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From: The Sunday Times Sunday 4th February 2001
Westminster Abbey choir in crisis as head faces charges of bullying
WESTMINSTER Abbey is facing a shortage of choristers after a troubled six months at the school which supplies boys for the choir, writes Christopher Morgan.
Four of the abbey's 24 choirboys have been withdrawn by parents, who accused Roger Overend, the choir school's headmaster, of "psychological bullying and erratic behaviour". Three other families are considering withdrawing their sons and sources expect just a handful of boys to turn up at a voice trial this Wednesday.
The controversy, blamed by many parents on Overend, began in July when a boy was expelled. The complaints came to light in September, when parents of a boy aged 11 claimed he was made to leave his bed late at night to walk to the school library, where the headmaster shouted at him.
A parent of one of the withdrawn boys said: "My son was routinely reduced to tears and in the first incident was reduced to an emotional wreck." A seven-week internal investigation followed further complaints from parents. The abbey would only say publicly that Wesley Carr, the Dean of Westminster, had taken "appropriate action". Overend was not subjected to a disciplinary hearing. After the investigation, two other boys were withdrawn when Carr told a father not to discuss his views of the school's staff with one of his sons or with journalists. By coincidence, Westminster social services were conducting a routine four yearly inspection at the time. A draft report is believed to have been prepared, but not yet publicly released.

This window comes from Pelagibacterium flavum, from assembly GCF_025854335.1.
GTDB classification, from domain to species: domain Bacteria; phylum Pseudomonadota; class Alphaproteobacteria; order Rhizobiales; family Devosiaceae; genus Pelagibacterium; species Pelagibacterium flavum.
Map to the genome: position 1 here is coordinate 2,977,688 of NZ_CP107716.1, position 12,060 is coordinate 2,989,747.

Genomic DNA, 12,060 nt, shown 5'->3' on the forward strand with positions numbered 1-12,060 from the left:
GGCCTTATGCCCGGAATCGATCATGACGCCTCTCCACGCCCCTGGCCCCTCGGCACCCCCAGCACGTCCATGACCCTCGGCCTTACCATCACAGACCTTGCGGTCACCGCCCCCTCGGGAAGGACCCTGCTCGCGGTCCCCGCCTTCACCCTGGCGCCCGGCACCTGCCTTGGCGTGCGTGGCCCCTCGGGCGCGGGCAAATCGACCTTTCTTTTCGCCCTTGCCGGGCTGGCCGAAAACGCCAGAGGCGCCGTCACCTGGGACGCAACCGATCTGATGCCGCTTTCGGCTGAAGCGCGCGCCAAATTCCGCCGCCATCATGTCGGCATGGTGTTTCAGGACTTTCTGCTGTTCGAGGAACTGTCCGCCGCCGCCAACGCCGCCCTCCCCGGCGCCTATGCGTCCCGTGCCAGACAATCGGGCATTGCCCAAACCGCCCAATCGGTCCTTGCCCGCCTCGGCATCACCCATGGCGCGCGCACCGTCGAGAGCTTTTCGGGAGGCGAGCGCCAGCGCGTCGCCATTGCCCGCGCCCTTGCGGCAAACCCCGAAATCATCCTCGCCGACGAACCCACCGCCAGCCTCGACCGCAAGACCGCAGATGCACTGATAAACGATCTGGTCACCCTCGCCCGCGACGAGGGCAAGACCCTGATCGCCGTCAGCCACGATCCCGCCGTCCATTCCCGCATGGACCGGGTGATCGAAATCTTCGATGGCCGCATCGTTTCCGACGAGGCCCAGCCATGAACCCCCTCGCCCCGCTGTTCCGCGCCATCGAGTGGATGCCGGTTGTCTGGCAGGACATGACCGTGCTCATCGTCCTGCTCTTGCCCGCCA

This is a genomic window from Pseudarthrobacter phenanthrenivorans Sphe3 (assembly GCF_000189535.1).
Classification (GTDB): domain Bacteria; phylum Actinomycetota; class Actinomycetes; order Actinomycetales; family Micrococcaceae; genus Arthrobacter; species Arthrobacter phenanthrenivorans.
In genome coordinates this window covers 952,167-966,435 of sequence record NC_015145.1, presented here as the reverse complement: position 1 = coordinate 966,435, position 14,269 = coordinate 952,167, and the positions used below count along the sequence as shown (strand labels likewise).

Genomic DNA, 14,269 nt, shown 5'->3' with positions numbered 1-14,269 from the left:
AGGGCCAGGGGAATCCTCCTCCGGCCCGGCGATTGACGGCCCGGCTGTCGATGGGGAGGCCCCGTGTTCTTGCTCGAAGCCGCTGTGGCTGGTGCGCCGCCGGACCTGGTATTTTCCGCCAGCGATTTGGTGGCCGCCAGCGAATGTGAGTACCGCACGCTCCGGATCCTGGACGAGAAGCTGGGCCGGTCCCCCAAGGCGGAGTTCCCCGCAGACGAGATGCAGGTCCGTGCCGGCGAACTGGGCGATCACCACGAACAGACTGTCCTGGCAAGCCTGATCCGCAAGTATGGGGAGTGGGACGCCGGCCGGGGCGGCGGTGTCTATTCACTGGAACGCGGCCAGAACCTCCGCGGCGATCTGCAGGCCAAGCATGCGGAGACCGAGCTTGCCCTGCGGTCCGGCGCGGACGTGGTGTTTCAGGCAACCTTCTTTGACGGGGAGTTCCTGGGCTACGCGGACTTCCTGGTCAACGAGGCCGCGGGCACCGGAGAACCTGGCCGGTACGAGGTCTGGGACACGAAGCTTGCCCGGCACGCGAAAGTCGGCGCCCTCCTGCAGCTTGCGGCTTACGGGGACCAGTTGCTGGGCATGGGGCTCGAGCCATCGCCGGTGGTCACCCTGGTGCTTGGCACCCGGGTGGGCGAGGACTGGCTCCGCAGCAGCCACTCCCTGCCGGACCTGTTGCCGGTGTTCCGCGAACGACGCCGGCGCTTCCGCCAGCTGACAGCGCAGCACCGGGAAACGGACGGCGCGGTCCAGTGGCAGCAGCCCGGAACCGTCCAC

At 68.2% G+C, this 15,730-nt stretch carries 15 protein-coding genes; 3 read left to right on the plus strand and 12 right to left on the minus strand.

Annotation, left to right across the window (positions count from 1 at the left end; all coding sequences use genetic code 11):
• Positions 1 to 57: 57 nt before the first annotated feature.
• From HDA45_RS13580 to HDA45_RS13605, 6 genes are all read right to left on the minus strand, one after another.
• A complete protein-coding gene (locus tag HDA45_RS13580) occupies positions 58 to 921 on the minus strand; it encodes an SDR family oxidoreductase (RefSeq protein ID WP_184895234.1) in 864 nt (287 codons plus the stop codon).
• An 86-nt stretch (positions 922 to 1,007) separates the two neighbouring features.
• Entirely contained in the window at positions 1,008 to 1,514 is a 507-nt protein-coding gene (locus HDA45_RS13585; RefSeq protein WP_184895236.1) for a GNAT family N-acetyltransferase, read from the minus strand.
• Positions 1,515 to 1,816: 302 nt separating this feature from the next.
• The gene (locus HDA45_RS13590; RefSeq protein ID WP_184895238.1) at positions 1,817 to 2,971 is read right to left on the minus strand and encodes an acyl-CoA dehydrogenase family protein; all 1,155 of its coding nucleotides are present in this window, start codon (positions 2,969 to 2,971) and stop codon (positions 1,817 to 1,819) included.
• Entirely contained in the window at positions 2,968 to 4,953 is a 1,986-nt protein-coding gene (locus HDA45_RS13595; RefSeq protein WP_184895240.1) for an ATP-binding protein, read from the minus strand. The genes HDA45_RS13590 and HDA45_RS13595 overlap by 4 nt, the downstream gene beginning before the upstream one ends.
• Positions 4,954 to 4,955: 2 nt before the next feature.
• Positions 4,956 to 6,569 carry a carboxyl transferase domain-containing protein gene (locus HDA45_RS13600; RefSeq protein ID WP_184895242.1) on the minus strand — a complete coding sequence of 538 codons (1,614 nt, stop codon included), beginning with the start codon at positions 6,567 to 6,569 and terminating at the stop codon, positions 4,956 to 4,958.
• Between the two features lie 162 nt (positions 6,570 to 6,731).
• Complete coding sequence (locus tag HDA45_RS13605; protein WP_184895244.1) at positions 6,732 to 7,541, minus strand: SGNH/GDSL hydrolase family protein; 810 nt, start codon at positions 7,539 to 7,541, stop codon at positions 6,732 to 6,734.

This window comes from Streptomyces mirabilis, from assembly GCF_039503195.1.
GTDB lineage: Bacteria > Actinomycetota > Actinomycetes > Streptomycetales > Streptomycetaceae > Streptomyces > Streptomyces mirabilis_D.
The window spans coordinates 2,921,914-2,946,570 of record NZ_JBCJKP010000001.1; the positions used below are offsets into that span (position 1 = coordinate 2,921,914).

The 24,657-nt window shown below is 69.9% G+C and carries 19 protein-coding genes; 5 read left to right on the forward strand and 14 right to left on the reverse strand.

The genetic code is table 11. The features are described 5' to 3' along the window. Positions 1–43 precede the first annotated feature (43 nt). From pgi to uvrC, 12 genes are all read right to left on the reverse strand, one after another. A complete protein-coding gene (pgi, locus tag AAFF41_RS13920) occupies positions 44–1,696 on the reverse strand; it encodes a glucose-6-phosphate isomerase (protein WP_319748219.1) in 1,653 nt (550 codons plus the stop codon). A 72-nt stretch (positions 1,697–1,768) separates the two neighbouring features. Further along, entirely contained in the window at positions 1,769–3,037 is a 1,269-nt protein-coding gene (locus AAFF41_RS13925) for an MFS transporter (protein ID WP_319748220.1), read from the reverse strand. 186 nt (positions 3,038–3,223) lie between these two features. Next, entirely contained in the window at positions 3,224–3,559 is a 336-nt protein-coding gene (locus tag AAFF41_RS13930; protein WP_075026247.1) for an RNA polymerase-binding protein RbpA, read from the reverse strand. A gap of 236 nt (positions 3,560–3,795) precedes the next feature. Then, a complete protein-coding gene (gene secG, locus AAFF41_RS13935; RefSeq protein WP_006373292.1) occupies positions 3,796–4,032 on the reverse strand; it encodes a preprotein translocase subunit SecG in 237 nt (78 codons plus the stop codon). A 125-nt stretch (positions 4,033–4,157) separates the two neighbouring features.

In 1998, the abbey was at the centre of a bitter conflict after the dean and chapter sacked Martin Neary, the abbey's organist of 11 years, accusing him of financial irregularities. The sacking was upheld, but the dean and his canons were awarded a "gamma minus" by Lord Jauncey of Tullichettle, appointed by the lord chancellor to resolve the dispute. Last week the abbey denied a shortage of choir recruits and said: "The headmaster has accepted that his action was ill-judged. What has been central to the investigation and to any adjustments the governors may make is the welfare of the boys." Additional reporting: Joe Perry
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